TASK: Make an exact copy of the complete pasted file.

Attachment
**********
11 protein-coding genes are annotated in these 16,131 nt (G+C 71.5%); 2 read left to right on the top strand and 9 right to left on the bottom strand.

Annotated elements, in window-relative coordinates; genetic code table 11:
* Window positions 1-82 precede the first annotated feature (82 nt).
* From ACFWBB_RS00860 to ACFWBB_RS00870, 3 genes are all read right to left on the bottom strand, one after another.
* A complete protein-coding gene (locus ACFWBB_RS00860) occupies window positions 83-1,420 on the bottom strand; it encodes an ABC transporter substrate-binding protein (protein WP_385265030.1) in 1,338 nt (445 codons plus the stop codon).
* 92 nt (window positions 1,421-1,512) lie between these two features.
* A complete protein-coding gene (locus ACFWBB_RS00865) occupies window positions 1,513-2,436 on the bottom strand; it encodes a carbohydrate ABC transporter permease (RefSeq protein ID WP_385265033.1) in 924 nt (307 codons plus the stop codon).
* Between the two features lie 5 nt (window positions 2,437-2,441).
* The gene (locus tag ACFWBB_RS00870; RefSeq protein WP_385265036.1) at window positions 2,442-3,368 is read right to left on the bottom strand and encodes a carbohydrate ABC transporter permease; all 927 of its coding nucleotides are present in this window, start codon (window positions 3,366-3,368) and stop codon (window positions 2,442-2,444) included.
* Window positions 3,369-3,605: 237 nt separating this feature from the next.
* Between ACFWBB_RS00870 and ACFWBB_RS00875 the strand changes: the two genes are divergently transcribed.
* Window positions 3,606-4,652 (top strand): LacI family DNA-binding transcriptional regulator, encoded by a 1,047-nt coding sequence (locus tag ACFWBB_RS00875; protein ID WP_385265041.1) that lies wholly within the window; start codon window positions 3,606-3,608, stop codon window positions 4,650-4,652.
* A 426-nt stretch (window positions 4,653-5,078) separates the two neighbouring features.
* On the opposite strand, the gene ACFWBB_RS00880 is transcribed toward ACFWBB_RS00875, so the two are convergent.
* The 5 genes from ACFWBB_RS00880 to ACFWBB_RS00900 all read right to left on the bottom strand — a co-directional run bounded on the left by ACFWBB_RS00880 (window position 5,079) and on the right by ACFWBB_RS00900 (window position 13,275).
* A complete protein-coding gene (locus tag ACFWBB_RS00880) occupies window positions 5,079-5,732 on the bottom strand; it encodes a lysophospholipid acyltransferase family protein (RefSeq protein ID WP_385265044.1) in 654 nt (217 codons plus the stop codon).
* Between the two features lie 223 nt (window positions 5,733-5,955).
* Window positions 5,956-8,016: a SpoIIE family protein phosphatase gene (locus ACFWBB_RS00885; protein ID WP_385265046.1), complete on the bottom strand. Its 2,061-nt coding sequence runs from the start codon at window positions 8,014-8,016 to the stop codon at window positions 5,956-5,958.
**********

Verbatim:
11 protein-coding genes are annotated in these 16,131 nt (G+C 71.5%); 2 read left to right on the top strand and 9 right to left on the bottom strand.

Annotated elements, in window-relative coordinates; genetic code table 11:
* Window positions 1-82 precede the first annotated feature (82 nt).
* From ACFWBB_RS00860 to ACFWBB_RS00870, 3 genes are all read right to left on the bottom strand, one after another.
* A complete protein-coding gene (locus ACFWBB_RS00860) occupies window positions 83-1,420 on the bottom strand; it encodes an ABC transporter substrate-binding protein (protein WP_385265030.1) in 1,338 nt (445 codons plus the stop codon).
* 92 nt (window positions 1,421-1,512) lie between these two features.
* A complete protein-coding gene (locus ACFWBB_RS00865) occupies window positions 1,513-2,436 on the bottom strand; it encodes a carbohydrate ABC transporter permease (RefSeq protein ID WP_385265033.1) in 924 nt (307 codons plus the stop codon).
* Between the two features lie 5 nt (window positions 2,437-2,441).
* The gene (locus tag ACFWBB_RS00870; RefSeq protein WP_385265036.1) at window positions 2,442-3,368 is read right to left on the bottom strand and encodes a carbohydrate ABC transporter permease; all 927 of its coding nucleotides are present in this window, start codon (window positions 3,366-3,368) and stop codon (window positions 2,442-2,444) included.
* Window positions 3,369-3,605: 237 nt separating this feature from the next.
* Between ACFWBB_RS00870 and ACFWBB_RS00875 the strand changes: the two genes are divergently transcribed.
* Window positions 3,606-4,652 (top strand): LacI family DNA-binding transcriptional regulator, encoded by a 1,047-nt coding sequence (locus tag ACFWBB_RS00875; protein ID WP_385265041.1) that lies wholly within the window; start codon window positions 3,606-3,608, stop codon window positions 4,650-4,652.
* A 426-nt stretch (window positions 4,653-5,078) separates the two neighbouring features.
* On the opposite strand, the gene ACFWBB_RS00880 is transcribed toward ACFWBB_RS00875, so the two are convergent.
* The 5 genes from ACFWBB_RS00880 to ACFWBB_RS00900 all read right to left on the bottom strand — a co-directional run bounded on the left by ACFWBB_RS00880 (window position 5,079) and on the right by ACFWBB_RS00900 (window position 13,275).
* A complete protein-coding gene (locus tag ACFWBB_RS00880) occupies window positions 5,079-5,732 on the bottom strand; it encodes a lysophospholipid acyltransferase family protein (RefSeq protein ID WP_385265044.1) in 654 nt (217 codons plus the stop codon).
* Between the two features lie 223 nt (window positions 5,733-5,955).
* Window positions 5,956-8,016: a SpoIIE family protein phosphatase gene (locus ACFWBB_RS00885; protein ID WP_385265046.1), complete on the bottom strand. Its 2,061-nt coding sequence runs from the start codon at window positions 8,014-8,016 to the stop codon at window positions 5,956-5,958.